What a fascinating year we have just experienced in the roofing industry!
As the economy continues to rebound, the residential construction business (which did not participate in the recent recession) continues to operate at record levels. That rebounding economy has (finally!) begun to re-energize commercial construction and reroofing. While this is certainly good news, clouds are looming on the horizon.
There were signs earlier this year that inflation may become a new buzzword in our trade (Editor's Note, June 2004), but right when it seemed that metal and other commodity prices might actually level off, rapidly rising iso prices caught many by surprise. In addition, increasing prices and decreasing availability in the insurance market are reaching crisis proportions in some areas of the country.
It is great that the economy is improving and it looks like 2005 might be a pretty good year for the roofing business. The problem is that you have to be able to stay in the business to take advantage of it!
No magic bullets, but here are a couple of things you may wish to consider in these times of rapid change:
You must be more selective in choosing which jobs you will bid. By most accounts there will be plenty of business, but there may not be enough material to go around (at least as quickly as you or your clients may want it). Focus on your core clients and your core business. Reaching out to conquer new territory or new business will require a high level of strategic planning next year. Not that it is impossible, it is just that most of us should be able to have a nice increase by focusing on our base business and the basic blocking and tackling involved in running our business. Another thing to consider is that as your business grows, prices rise and insurance rates skyrocket, your needs for capital will increase as well. Be sure your financiers are ready to back you in the year to come.
It may sound like the opposite of point one, but you must be prepared to offer your clients sound alternatives when it comes to building a quality roof in times when certain materials may be scarce and pricey. This may be a year when alternatives to base specifications become the norm instead of the exception. Stick with products and services you know and trust, but be prepared to participate in the process to engineer around spot shortages and other issues that may arise.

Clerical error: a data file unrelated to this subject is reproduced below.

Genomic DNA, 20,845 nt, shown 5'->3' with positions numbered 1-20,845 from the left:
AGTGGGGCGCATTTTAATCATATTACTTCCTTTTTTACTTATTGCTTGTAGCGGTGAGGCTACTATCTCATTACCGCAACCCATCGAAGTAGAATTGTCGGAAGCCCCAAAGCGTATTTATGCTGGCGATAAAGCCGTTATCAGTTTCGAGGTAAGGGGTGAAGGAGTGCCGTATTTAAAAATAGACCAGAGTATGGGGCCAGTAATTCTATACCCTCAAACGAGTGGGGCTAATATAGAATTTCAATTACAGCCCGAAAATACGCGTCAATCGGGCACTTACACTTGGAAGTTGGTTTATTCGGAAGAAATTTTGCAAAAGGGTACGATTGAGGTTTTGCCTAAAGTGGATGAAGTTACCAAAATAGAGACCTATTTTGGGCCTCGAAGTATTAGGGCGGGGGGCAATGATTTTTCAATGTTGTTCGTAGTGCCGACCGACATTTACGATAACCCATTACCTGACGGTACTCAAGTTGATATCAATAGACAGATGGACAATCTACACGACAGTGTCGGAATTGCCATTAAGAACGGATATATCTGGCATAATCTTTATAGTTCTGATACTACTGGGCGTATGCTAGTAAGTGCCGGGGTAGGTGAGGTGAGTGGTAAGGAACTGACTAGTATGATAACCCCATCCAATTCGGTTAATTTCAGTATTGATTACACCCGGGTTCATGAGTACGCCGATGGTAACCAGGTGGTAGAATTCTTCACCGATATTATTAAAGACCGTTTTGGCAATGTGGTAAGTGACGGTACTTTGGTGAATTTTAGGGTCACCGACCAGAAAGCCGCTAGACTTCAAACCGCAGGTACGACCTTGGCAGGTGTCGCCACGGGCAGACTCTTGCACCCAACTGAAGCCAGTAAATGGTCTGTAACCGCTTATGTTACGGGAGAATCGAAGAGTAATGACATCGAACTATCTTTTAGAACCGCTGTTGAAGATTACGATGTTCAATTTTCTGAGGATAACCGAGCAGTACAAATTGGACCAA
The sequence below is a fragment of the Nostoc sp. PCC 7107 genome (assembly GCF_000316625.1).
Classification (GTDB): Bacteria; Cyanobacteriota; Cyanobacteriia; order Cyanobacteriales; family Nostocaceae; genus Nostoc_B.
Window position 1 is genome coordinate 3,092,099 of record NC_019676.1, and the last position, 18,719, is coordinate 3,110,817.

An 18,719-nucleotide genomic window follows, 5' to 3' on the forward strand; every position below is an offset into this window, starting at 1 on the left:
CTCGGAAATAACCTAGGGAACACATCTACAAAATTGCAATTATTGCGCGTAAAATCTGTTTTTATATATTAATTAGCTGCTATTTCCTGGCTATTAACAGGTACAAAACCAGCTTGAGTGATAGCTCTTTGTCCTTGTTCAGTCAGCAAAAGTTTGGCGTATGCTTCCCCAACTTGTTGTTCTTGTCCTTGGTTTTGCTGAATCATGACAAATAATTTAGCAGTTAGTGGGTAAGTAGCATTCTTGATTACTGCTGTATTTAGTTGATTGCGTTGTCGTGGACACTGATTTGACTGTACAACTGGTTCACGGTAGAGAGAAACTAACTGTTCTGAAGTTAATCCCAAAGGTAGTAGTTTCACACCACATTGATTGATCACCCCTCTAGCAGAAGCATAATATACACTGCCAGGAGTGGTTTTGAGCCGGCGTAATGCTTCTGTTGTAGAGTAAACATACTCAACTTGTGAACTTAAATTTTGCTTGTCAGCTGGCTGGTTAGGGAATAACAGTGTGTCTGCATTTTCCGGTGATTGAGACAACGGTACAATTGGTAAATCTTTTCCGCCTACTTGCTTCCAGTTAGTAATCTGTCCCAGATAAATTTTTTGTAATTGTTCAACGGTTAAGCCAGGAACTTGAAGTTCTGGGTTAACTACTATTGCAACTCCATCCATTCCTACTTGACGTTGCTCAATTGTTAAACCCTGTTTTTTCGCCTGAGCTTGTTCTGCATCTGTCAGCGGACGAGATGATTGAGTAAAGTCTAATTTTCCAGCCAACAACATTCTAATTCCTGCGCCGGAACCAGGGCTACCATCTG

You must continue to focus on safety and quality on the job. I believe our industry is in the midst of a quiet renaissance in the area of safety, particularly fall protection. In spite of the difficulties that the insurance industry is facing and its approach to contractors that sometimes seems punitive, we really are partners with them. We must continue to improve on keeping losses to a bare minimum. Remember, too, that our insurers had their share of difficulties before the hurricanes hit Florida this year, and the tab they face will manifest itself across the breadth of everything they do in 2005.
You must get paid for what you do. Now, more than ever, you need to review your pricing structure and watch every new contract like a hawk. You must get paid not only for the work you do, but also for the overhead it takes to run your roofing business now and for the future. You must get paid to start and continue the safety and quality initiatives that it will take to continuously improve your business and the roofing industry as a whole.
As the end of 2004 approaches, I would like to thank you for reading our magazine, visiting our Web site, using our BizLink search engine, buying products from our advertisers, perusing our Buyers Guide, and attending our Best of Success seminar. Best wishes to you and yours for the Holiday Season and in the coming year!